Visual and spatial encoding are an integral part of daily problem solving. A person solves a jigsaw puzzle by constructing an image of a missing piece and then seeking the piece that matches the constructed image. It would not make sense for this construct to be held in long-term memory, but its function as a short-term memory is essential to reaching a solution. Such short-term encoding of visual-spatial information is important in any number of tasks, such as packing suitcases in the trunk of a car or searching for a missing shoe in the bottom of a closet.


Long-term memory


Memories that endure outside of immediate consciousness are known as long-term memories. They may be about something that happened many years ago, such as who attended one's fifth birthday party, or they may concern relatively recent experiences, such as the courses that were served at a luncheon earlier in the day.


Accumulated evidence suggests that a long-term memory is a collection of information augmented by retrieval attributes that allow a person to distinguish one particular memory from all of the other memories stored in the brain. The items stored in long-term memory represent facts as well as impressions of people, objects, and actions. They can be classified as either “declarative” or “nondeclarative,” depending on whether their content is such that it can be expressed by a declarative sentence. Thus, declarative memories, like declarative sentences, contain information about facts and events. Nondeclarative memory, also known as procedural memory, is the repository of information about basic skills, motor (muscular) movement, verbal qualities, visual images, and emotions. A cross-cutting distinction is made between memories that are tied to a particular place and time, known as “episodic” memories, and those that lack such an association, known as “semantic” memories. The latter category includes definitions and many kinds of factual knowledge, such as knowledge of the name of the current pope, which one might not recall having learned at any particular time or place.


Source: "Memory." Encyclopædia Britannica Ultimate Reference Suite, 2013.




Note: it is possible to view memory according to the three sentence-ending punctuations known as "period, question mark, exclamation point".

Hence, a "declarative" memory would be that which refers to an exclamation point (!), and...
A "non-declarative" memory could be more specifically viewed (differently) in terms of a period (.) or question mark (?) type of memory. However, it appears that those who study memory are not familiar with the idea of conservation related to cognitive patterning in the sense outlined in this series on Peace.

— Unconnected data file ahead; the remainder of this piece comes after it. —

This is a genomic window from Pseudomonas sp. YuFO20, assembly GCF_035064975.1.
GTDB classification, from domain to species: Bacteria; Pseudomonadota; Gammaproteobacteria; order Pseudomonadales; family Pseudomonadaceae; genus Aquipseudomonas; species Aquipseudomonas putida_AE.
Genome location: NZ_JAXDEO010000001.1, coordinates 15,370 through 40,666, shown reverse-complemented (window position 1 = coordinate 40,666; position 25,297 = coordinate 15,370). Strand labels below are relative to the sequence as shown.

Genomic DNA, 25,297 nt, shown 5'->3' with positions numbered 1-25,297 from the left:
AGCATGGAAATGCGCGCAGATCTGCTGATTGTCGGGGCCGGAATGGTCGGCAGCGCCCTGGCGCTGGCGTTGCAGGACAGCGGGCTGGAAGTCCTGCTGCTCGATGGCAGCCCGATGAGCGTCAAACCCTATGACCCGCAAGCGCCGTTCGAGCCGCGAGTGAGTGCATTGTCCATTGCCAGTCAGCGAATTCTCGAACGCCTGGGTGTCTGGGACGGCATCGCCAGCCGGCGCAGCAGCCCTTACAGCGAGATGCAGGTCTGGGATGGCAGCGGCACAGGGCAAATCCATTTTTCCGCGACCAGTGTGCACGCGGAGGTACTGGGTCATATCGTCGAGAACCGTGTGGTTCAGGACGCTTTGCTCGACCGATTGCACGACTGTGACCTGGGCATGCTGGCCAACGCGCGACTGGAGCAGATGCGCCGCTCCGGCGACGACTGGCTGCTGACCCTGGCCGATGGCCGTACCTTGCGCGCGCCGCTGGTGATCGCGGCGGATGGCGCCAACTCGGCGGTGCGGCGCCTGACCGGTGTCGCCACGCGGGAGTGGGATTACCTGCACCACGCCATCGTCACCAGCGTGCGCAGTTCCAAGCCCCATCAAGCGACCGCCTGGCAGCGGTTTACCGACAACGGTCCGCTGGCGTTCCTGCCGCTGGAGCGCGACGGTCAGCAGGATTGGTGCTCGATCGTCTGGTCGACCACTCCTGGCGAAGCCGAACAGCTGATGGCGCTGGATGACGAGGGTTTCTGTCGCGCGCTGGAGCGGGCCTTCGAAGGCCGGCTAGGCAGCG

Again, as before, let it be mentioned that although we can train individuals to exceed common aspects of memory/cognitive ability, there is a "normal" limitation in place because of the environment we are subjected to. As the decay of the planet continues, so shall memorization. If we view the topic of "peace" as a type of expressed memory activity, its definition AND application represent variations of human memorization. It is like a specific type of memorization which also is subject to deteriorations just like human memory is... because of the effects of decay that we can do something about if we remove humanity from the deteriorating effects of this planet and planetary system.


With respect to above stated comment regarding the limit of seven units in short-term memory, we are reminded of an old reference to the number seven that has been tossed about various academics over the years. The title of the paper by George Miller was "The Magical Number Seven, Plus or Minus Two: Some Limits on our Capacity for Processing Information."(© by the American Psychological Association: Psychological Review- Vol. 101, No. 2, 343-352).


The following was written many years ago, after reading Miller's paper (with a "threes" perspective):


The Magical Number Seven, Plus or Minus Two = 3 numbers
(Some Limits on our Capacity for Processing Information)



The title of this page was originally presented as "The Magical Number Seven, Plus or Minus Two: Some Limits on our Capacity for Processing Information." It was written by George A. Miller (1956) of Harvard University. I simply add what was overlooked not only by Miller (at least he didn't mention it in is article), but by all those who seem inclined to make mention of his paper. In short, he was describing the three numbers 5, 7, and 9.


Miller did not mention that there are two numerically-based tests which might be used to give some indication of a person's level of concentration called the series 3 or series 7; in which a subject is asked to count backwards from 100 by subtracting either 3 or seven numbers from the preceding one. Hence. we find another reference to his "7" reference. Testing attention span and one's ability of concentration with respect to the test would seem to be highly necessary. Test results are questionable if all the subjects are skilled listeners, are rewarded, etc...